How to Return, or Reuse, Unwanted Christmas Gifts

0
3291
UnwantedXmasPresent_1

Whether it’s a hideous jumper, a bizarre book, or fluorescent socks from Aunty Mabel – we’ve all had unwanted Christmas gifts. But don’t just shove these redundant presents in a cupboard – have a look at how to return (or reuse) those unwanted pressies…

Research by Which? found that almost 10 million Brits have tried returning gifts in the last two years – but seven million have had problems getting a refund or an exchange (mostly due to not having a receipt).

Almost 10 million Brits have tried returning gifts

Many stores have made it easier to exchange gifts brought from them, provided they are in good condition. John Lewis and kitchenware store Lakeland offer no time limits on refunds, providing the item is ‘as new’ and you have the receipt. Stores like M&S offer gift vouchers during Christmas time when you return an item.

Thankfully, we compiled the ultimate Christmas gift guide for 2015 and even researched the worst presents ever received to ensure you don’t make any mistakes this year.

If you have a pile of unwanted Christmas gifts in the corner at home, here’s how to change them for something you do want.

1. Ask for a receipt!

We all know that grandma bought you that ill-advised hat with the best of intentions. So don’t feel ashamed to ask for a receipt. If they don’t have the receipt, then you can still return goods using any proof of purchase, like a credit card bill or bank statement.

UnwantedXmasPresents_2
Image courtesy of thisismoney.co.uk

However, when using a credit card or bank statement to claim a refund, the money is normally transferred directly back onto the buyer’s card – which isn’t much use, as it means the money goes to the present-buyer, not to you!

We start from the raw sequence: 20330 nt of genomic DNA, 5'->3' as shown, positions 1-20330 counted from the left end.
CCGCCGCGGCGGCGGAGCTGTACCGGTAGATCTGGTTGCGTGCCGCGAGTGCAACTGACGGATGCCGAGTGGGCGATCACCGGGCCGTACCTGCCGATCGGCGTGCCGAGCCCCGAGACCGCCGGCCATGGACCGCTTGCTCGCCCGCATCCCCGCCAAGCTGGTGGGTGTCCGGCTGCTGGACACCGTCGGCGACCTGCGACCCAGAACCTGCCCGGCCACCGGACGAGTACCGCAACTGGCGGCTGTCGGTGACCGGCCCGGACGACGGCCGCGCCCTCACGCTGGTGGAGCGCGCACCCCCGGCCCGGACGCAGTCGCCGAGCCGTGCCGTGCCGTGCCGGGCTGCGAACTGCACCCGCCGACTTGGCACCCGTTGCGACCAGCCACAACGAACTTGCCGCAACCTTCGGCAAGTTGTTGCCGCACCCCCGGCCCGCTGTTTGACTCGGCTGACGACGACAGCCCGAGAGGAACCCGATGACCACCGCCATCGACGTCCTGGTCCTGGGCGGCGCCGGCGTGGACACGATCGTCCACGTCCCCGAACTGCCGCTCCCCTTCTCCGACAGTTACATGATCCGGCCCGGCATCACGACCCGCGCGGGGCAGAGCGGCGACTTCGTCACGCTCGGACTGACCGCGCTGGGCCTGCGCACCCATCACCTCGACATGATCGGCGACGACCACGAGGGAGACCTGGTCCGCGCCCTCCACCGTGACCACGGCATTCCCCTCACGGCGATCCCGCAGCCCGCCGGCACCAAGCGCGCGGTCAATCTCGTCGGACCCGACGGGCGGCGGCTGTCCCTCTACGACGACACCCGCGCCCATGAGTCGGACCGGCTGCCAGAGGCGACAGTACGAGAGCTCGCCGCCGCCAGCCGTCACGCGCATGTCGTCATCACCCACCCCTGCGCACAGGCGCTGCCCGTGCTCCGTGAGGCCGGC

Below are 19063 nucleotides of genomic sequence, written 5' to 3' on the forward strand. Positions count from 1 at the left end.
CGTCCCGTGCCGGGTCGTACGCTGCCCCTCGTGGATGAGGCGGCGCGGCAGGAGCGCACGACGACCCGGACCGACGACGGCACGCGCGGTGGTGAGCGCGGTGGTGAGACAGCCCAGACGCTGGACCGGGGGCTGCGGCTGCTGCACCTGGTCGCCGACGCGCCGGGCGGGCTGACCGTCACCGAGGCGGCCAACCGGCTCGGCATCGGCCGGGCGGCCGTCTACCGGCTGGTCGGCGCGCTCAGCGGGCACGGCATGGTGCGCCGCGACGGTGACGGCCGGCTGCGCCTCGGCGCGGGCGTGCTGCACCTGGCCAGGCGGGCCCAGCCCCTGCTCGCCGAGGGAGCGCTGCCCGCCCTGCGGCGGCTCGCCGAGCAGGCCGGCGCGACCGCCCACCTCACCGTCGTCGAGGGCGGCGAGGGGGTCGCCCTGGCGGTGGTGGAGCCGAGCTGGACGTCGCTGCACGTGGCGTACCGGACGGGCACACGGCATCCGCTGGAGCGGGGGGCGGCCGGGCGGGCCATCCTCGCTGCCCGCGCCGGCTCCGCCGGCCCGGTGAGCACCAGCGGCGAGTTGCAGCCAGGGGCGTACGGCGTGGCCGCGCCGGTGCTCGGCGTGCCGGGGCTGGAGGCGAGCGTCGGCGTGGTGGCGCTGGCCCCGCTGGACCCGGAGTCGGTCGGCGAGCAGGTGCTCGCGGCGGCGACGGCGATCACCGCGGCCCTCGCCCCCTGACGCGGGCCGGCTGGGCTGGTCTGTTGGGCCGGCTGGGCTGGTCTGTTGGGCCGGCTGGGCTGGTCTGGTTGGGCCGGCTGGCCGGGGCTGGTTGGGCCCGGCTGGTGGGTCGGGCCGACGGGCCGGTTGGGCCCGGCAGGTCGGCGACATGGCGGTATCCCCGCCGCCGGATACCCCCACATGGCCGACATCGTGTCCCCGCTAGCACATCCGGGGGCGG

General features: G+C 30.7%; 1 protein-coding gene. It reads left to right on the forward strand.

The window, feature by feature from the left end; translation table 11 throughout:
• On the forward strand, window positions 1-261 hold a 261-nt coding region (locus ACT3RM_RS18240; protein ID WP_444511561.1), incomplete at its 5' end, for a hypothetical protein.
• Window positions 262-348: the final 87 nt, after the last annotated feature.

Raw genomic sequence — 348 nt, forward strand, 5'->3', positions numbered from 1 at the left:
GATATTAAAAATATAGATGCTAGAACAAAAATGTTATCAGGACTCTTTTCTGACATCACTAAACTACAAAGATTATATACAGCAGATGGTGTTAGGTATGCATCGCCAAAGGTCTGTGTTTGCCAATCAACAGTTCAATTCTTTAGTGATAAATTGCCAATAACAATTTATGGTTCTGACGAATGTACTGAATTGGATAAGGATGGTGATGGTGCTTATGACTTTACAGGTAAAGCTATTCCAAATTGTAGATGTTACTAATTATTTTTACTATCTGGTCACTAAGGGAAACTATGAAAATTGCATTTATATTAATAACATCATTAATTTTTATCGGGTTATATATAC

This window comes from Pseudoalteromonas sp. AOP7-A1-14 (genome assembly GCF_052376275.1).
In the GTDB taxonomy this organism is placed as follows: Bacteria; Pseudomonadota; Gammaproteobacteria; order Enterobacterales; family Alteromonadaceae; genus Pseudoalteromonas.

If you need a cash-in-hand refund from the unwanted gift, then you definitely need a receipt.

2. Exchange or refund?

Shops are not obliged to offer a refund (or even store credit) for unwanted presents unless they are damaged or faulty. However, many of them do anyway.

If the gift has been purchased with a debit or credit card, then you won’t get any money back with a refund as the credit is normally put back on the buyer’s card.  So it’s probably better to opt for an exchange instead.

3. Be polite

You don’t have an automatic right to expect a return, a refund or an exchange just because you change your mind – but many stores do it as a ‘goodwill gesture’. So be polite to the shop assistant and you never know.  Clothes are generally easy to return and exchange without receipts if the store is confident that the item has been purchased from them and all the labels are attached.

4. Gift items that cannot be returned

  • DVDs, music and computer software if the packaging has been tampered with
  • Perishable items
  • Personalised or made to order items

5. Returning online purchased goods

UnwantedXmasPresents_3
Image courtesy of ‘goldsmithwilliams.co.uk’

If the online shop hasn’t made clear who pays for the delivery charges, then they pay.